First Wednesdays to hold talks on journalism in the siege of Sarajevo, Triangle Shirtwaist Factory fire
MANCHESTER and RUTLAND -- During the siege of Sarajevo, Bosnian journalist Kemal Kurspahic was the editor-in-chief of the daily newspaper, Oslobodejenje.
His paper was the source for news during the siege of Sarajevo in the late 1980s and early 1990s. He said he, his paper and reporters found themselves on the front line of the war.
On the first Wednesday in April, at the Rutland Free Library, he will speak on "Finding Truth in a War Zone."
First Wednesdays is a wide-ranging series of talks that runs in nine locations around Vermont from October to May, said Sylvia Plumb, communications director for the Vermont Council for the Humanities, which is sponsoring the lecture series.
"I will talk about the role of media in war and peace," Kurspahic said. "How the media can be a force for good and bad in this world."
Because of the shelling, gunfire and intense violence under which they worked, Kurspahic's paper eventually moved into a bomb shelter designed for a nuclear attack, underneath the 10-story office building that initially housed the paper. Kurs pahic said in that underground bunker, he and his staff published the newspaper with very few resources for three and a half years.
"We were targeted daily with fire during the siege," he said. "In order to protect my staff ... we organized work for seven-day shifts. If you came in on Monday afternoon, you were inside until the next Monday."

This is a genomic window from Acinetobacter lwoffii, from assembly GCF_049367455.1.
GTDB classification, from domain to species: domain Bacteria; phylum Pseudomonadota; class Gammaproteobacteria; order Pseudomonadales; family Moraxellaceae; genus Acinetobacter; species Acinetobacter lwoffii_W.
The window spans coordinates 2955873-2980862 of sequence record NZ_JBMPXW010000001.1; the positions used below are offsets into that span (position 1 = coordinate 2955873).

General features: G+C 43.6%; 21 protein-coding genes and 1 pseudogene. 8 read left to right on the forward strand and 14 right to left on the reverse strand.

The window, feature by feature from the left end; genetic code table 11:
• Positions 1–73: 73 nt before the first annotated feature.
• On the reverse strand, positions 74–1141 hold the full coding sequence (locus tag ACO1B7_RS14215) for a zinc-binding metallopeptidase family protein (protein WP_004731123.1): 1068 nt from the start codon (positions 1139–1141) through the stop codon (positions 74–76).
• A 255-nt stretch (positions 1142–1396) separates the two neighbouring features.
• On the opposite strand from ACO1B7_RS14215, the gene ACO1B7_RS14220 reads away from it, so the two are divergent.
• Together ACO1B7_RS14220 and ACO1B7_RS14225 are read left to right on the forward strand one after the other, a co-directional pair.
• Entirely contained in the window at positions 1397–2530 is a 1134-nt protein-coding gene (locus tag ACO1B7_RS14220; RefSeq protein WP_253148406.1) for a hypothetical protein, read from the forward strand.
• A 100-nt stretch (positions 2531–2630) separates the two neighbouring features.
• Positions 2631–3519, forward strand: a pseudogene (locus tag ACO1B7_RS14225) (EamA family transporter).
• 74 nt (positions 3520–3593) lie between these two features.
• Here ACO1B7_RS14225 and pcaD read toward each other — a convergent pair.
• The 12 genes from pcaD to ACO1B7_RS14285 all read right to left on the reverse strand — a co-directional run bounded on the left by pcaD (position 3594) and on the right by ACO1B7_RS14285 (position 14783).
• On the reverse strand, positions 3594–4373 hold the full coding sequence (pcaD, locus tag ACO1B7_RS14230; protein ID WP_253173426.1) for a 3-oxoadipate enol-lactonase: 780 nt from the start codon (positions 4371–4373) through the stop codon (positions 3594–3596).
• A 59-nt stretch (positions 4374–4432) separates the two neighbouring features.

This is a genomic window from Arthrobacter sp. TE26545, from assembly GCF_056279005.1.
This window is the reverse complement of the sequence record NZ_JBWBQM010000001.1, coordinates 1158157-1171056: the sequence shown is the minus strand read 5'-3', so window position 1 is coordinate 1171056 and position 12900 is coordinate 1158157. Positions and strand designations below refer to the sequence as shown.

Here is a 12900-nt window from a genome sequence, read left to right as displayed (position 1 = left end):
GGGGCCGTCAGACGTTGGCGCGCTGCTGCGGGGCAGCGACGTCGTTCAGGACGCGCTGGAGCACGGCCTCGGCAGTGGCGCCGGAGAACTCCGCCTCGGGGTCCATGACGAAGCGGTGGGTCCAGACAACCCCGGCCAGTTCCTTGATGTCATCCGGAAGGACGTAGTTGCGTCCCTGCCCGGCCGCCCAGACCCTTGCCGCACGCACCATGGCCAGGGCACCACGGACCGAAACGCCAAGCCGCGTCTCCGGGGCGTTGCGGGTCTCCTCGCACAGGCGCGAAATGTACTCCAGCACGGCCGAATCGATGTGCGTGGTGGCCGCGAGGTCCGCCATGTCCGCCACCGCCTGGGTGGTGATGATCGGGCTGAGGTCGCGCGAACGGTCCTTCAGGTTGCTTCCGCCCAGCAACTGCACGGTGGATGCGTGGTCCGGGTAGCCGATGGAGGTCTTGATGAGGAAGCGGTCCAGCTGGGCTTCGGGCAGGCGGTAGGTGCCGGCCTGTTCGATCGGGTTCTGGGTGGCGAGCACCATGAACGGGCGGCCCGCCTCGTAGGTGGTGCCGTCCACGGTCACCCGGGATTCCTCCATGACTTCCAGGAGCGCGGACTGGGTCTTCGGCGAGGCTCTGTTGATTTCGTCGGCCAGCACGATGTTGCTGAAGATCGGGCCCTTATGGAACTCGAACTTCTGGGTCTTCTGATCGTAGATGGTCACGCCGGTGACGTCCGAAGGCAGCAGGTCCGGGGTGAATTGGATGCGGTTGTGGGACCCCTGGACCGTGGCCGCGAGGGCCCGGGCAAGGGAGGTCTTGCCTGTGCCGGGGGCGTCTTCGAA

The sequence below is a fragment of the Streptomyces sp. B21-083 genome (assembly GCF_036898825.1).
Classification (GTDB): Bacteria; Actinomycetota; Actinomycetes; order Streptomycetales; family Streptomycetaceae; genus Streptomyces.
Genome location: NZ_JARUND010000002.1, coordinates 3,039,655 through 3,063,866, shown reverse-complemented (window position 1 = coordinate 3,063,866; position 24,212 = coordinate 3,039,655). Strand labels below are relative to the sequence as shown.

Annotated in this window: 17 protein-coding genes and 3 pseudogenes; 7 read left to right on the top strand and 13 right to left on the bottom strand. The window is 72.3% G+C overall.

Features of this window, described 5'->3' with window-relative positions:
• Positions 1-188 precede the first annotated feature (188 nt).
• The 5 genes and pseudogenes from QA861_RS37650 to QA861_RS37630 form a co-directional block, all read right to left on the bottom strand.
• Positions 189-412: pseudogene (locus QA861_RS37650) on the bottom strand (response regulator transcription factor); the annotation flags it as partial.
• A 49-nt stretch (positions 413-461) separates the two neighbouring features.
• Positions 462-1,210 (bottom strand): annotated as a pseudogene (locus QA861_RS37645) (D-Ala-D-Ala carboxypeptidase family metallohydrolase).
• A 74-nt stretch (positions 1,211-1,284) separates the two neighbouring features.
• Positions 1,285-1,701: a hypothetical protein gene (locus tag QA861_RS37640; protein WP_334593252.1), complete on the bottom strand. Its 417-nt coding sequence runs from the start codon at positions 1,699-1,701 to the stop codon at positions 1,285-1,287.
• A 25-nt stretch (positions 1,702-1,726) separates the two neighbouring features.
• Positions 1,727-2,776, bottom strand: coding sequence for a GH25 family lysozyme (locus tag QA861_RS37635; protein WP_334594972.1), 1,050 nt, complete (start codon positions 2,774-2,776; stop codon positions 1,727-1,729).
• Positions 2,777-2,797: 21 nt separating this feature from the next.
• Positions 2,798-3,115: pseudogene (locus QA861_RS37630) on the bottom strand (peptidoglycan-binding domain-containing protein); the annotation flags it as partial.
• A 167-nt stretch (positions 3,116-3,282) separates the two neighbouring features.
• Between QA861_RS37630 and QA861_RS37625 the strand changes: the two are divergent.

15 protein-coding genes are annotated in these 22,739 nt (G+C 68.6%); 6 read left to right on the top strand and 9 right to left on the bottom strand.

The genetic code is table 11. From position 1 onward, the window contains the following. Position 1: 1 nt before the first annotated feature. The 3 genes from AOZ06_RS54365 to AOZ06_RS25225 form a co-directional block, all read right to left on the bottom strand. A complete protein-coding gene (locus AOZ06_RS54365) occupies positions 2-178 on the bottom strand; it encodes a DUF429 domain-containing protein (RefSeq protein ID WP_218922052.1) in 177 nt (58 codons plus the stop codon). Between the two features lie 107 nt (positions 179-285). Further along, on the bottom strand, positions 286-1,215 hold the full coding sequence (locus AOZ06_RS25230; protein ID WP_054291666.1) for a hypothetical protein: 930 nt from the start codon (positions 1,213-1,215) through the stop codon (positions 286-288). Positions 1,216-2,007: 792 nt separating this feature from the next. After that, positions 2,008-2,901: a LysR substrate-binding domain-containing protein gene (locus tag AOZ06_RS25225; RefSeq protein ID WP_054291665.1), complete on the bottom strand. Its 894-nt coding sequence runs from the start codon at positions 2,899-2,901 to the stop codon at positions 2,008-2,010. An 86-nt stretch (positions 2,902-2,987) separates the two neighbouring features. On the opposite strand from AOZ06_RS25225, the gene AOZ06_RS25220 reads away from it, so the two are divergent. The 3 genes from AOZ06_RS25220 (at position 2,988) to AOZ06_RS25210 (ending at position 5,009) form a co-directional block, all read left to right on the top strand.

Even with the threats to their safety and the lack of essential materials, like news print and electricity, Kurspahic said, he and his reporters had to publish the news because the people were counting on them.
He admires and was grateful for the foreign journalists who came to Bosnia to cover the war, particularly those who helped uncover some of the atrocities, like concentration camps, in the country. However, he said, it was difficult in some cases to have foreign journalists in his home country.
"It was an entirely different experience," he said. "My foreign colleagues would come here and get to go home ... We were in our own city under siege."
Kurspahic said the experience helped him realize the importance of media in peace-building.
"[A free and unrestricted media] is an essential part of any peace effort and that is not universally understood or universally supported," he said.
While Kurspahic's talk is under way, in Manchester, Dart mouth Un i versity professor Anne lise Orleck will give the talk, "100 Years Since Tri angle: The Fire That Seared a Nation's Conscience." Orleck, a professor of history born and raised in Brooklyn, N.Y., teaches U.S. Political His tory, 20th Century Women's History, the History of Women and American Radicalism Left and Right and Jewish history.
She will discuss the fire in the Triangle Shirtwaist Factory in Greenwich Village, one of the deadliest industrial accidents in New York City history, which kill ed 146 workers in 1911. Most of them were young Jewish and Italian immigrant women. Orleck will also analyze the legal changes that followed the tragedy.
Peter Gilbert, executive director of the council, said the council is always looking for compelling topics.
"The world and the world of humanities is so broad," he said. "We intentionally do not have a theme [for First Wednesdays], and the reason is variety." If you go ...
What: Bosnian journalist Kemal Kurspahic to speak on ‘Finding Truth in a War Zone'
When: Wednesday, April 2 at 7 p.m.
Where: Rutland Free library,
10 Court St., Rutland
What: Dartmouth University professor Annelise Orleck. ‘100 Years since Triangle: The Fire That Seared a Nation's Conscience'
Where: First Congregational Church, 3624 Main St., Manchester
When: Wednesday, April 2 at 7 p.m.
Admission: Both events are free and open to the public.
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